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34 Years Later – ‘Alien’ Action Figures Arrive

Delayed for so long that I’d almost forgotten I’d ordered them, the retro-style ‘Alien’ action figures from Super7 finally arrived on my doorstep just in time for Christmas.

I’ve recounted the tale behind these movie tie-in toys before. For the benefit of those who haven’t followed the story, here’s an excerpt from my last post on the subject:

[T]hese action figures are based on a canceled toy line that the Kenner company (now part of Hasbro) originally planned to release in 1979, hoping for the same sort of merchandising bonanza that ‘Star Wars’ had previously delivered. Those plans were scrapped at the last minute when someone finally pointed out that ‘Alien’ was an R-rated horror movie and not kid-friendly at all. For many years, collectors coveted photographs of prototypes they assumed they could never actually own… until Super7 landed a deal to license the original molds and produce the line exactly as it almost came into being.

Pre-orders for the “ReAction” figures opened on August 1st this year, at a price of $100 for the full set of five, which includes Ripley, Dallas, Kane, Ash and the alien itself, all in appropriate vintage-style packaging.

Initially, orders were only opened for a one-week period before selling out. However, Super7 later announced that it had struck a new partnership with another toy company called Funko to expand distribution. Funko now plans to sell the figures individually at a price of $14.95 each.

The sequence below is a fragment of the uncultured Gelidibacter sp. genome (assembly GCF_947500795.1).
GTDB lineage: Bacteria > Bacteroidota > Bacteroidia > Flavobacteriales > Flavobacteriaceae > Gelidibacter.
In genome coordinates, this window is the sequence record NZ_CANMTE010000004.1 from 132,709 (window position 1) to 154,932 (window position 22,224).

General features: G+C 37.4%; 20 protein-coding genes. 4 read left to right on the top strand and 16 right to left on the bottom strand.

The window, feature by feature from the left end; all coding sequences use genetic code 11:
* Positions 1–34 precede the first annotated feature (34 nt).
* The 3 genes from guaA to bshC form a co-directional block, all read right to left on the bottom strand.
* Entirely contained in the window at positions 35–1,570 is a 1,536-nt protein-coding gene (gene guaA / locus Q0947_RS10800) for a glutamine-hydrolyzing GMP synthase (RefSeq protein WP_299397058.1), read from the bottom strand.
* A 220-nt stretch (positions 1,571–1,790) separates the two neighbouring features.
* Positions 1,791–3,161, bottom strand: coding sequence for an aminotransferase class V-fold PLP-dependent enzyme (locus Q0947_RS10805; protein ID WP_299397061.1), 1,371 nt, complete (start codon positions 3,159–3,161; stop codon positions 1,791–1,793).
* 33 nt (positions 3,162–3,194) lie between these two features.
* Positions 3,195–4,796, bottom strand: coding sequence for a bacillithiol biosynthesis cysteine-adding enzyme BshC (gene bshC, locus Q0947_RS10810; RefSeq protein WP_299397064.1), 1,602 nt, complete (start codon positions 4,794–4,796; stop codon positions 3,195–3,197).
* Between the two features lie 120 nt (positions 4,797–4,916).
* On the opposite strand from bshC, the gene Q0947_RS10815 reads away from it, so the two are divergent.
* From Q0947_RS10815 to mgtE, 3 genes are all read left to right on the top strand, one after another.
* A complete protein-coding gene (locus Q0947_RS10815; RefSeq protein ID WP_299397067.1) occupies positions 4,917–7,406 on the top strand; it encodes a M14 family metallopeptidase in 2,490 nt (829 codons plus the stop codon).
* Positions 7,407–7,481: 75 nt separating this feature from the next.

Yes, if you do the math here, you’ll see that the new price comes to just under $75 for all five. Per a press release from Super7:

We are aware of the discrepancy in price with the new agreement, so there is a additional, secret figure that will be included in the Super7 pre-orders that will be available only for those who pre-ordered sets of Alien from us, and will not be available anywhere else. (And preorders are long since closed.) We think it will be a nice thank you to everyone who believed in this project and pre-ordered ahead of time, being part of the excitement of the release of this long-awaited line of figures.

Now that the pre-order package is finally here, just what exactly is this additional mystery figure?

Well, it’s a second copy of the alien in a variant “smoky gray” color scheme that, quite frankly, doesn’t look all that different from the regular alien figure, except that the plastic is somewhat translucent. I’m not going to lie to you; I’m a little disappointed in that aspect.

Here are photos of all six figures in their cardboard blister packs. If you click to enlarge, you can see the small difference between the two aliens.

Ripley and Dallas 34 Years Later   Alien Action Figures Arrive

Kane and Ash 34 Years Later   Alien Action Figures Arrive

The two aliens 34 Years Later   Alien Action Figures Arrive

I’m not generally the type of collector who leaves action figures carded. However, in this case, I feel that the retro packaging is a big part of the appeal. They look nice on display in my home theater room.

Action figures on display 34 Years Later   Alien Action Figures Arrive

Even though the variant mystery figure is a letdown and not really worth the $25 price difference, I’m satisfied with this purchase overall and don’t regret pre-ordering. These are fun collectibles that I’m glad to own.

Pleased with the initial success of these ‘Alien’ figures, Super7 and Funko plan to expand the ReAction concept to additional licensed properties, potentially including ‘Buffy the Vampire Slayer’, ‘Firefly’, ‘Predator’, ‘The Goonies’, ‘The Terminator’, ‘Escape from New York’, and ‘Bill & Ted’s Excellent Adventure’. I believe the intention is to make these in a similar vintage 3 ¾” style – the difference being that they’ll have to be original sculpting designs. Whether all of these will actually come to fruition or not, I can’t say. I’m not sure that I’d want to collect them all, but I’ll be interested to see what they look like.

11 comments